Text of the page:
I admit that I too get swept up in his cuteness and in the novelty of him. But it didn’t last long. When I thought of all the endless nights he spent in that cage in the bathroom, alone while the rest of the house slept, more alarm bells started ringing. We’d take him out of the cage at 9 or 10pm when he was just waking up, but he would do his rapid heavy breathing that clearly signalled distress and after a few minutes I would put him back, worried that I was upsetting him. Also, hedgehogs are not easy to hold. I could just about cup him in my hands when he was relaxed, but he would spook easily and when he did his spikes would puff out painfully stabbing my hands.
After a few months, I received a warning sign. I checked on him late a few nights and found that he wasn’t on his wheel doing his beloved running. As I live on the other side of the house though, I thought he must have just been doing it later on in the night while we slept. Then after that I noticed he was eating less, and not finishing his chicken. When Coco came home for a weekend, I expressed serious concern. She played with him late into the nights and took videos and showed me that he was happy and playful, which he did indeed appear to be in those moments.
But my feelings about his wellbeing became more grave over time and I decided I would tell Coco when she came home mid-December that I was sure he wasn’t thriving and that we needed to find a new home for him, perhaps with other hedgehogs (and I certainly wasn’t prepared to get another).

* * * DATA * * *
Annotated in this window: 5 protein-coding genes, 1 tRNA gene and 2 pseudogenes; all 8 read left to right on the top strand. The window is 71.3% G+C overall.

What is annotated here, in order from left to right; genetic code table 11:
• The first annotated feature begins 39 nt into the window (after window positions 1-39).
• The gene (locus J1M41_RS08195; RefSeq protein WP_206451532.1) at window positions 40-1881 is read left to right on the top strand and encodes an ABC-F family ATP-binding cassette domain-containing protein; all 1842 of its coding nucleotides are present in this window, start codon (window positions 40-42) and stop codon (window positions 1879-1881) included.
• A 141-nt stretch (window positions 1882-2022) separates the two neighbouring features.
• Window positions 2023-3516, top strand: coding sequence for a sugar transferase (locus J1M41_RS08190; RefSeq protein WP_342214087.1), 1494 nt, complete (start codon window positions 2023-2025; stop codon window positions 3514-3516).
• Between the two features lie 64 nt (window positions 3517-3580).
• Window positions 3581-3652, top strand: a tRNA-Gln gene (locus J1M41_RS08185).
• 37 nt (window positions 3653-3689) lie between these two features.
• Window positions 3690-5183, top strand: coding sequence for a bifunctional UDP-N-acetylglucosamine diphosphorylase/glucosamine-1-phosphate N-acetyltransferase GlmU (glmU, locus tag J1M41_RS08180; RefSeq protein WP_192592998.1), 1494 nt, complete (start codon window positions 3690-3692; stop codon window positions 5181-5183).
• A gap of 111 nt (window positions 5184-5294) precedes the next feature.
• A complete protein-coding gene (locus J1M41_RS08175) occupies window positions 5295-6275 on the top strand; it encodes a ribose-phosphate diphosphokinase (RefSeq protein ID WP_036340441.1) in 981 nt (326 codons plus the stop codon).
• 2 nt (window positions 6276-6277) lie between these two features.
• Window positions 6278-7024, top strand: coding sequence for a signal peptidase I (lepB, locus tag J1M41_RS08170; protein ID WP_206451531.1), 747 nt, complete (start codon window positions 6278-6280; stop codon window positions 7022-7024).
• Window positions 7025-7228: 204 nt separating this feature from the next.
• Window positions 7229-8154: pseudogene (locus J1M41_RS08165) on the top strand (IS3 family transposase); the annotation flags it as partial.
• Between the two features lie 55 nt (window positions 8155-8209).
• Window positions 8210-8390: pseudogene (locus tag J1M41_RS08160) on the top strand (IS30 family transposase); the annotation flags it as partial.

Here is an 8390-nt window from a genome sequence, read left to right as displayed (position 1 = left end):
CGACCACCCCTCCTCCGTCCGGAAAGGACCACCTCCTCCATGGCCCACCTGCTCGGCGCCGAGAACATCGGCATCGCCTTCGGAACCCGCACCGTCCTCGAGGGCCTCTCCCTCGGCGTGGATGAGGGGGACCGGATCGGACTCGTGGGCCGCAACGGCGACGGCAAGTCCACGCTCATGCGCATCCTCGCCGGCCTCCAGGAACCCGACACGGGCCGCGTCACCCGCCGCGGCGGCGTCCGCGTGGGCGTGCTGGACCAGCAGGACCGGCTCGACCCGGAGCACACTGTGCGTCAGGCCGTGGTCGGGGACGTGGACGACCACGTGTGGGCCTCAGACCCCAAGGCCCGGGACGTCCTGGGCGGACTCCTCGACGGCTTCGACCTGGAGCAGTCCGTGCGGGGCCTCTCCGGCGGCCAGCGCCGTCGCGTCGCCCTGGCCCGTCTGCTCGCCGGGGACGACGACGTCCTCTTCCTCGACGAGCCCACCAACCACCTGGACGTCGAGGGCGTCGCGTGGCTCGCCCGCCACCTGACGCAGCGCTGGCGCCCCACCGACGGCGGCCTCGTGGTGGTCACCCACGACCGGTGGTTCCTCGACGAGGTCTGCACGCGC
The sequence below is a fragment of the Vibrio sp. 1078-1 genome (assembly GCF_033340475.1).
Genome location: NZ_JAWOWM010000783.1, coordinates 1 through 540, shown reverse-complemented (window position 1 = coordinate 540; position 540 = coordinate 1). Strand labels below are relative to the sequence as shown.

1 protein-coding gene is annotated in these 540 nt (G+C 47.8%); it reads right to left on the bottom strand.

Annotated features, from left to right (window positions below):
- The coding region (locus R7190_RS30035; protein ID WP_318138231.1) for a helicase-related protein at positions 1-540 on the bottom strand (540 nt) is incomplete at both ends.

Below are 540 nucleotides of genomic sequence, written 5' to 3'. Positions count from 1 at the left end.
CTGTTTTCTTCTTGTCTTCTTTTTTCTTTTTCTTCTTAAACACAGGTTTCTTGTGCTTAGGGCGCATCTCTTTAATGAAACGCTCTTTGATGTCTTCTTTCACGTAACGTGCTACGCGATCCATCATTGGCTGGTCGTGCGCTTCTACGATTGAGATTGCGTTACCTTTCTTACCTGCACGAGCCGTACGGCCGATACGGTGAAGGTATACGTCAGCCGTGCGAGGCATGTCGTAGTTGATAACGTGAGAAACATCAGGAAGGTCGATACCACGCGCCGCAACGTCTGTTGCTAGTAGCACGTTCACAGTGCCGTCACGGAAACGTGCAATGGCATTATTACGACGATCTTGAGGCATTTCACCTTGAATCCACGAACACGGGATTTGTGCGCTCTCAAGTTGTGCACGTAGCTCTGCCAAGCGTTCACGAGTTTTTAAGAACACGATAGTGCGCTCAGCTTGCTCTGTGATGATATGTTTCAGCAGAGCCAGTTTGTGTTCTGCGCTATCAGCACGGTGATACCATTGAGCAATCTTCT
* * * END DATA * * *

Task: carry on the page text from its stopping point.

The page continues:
On a Monday in early December Zach’s friend Ali come over to the house, and she was desperate to play with Bear. She patiently waited until after dinner when he would be waking up and then we brought him out to play. Bear was always shy and nervous at first but as usual he eventually warmed to us and did all his sweet and endearing body movements and facial expressions. I showed Ali his funny buck teeth and his oversized mouse ears. She was scared to hold him so I let him crawl all over her on the sofa. He seemed happier than I had seen him in ages. I even sent Coco a message that I thought Bear was maybe becoming friendly and more well-adjusted. But the next morning as I was doing an errand after dropping Zach at school I got a text from Christopher saying that Bear had died in the night. I couldn’t believe it, but of course in retrospect it all made sense. I was devastated. I felt like we had utterly failed this poor creature. I am sure he died of depression and loneliness. He showed all the classic signs – decreased energy, decreased food intake – and yet I didn’t know what to do to better care for this helpless creature. He wasn’t neglected, he had a lovely home, plenty of food and toys and we loved him. And then it became clear to me. Bear was never meant to be a pet. He never should have been taken out of his natural habitat.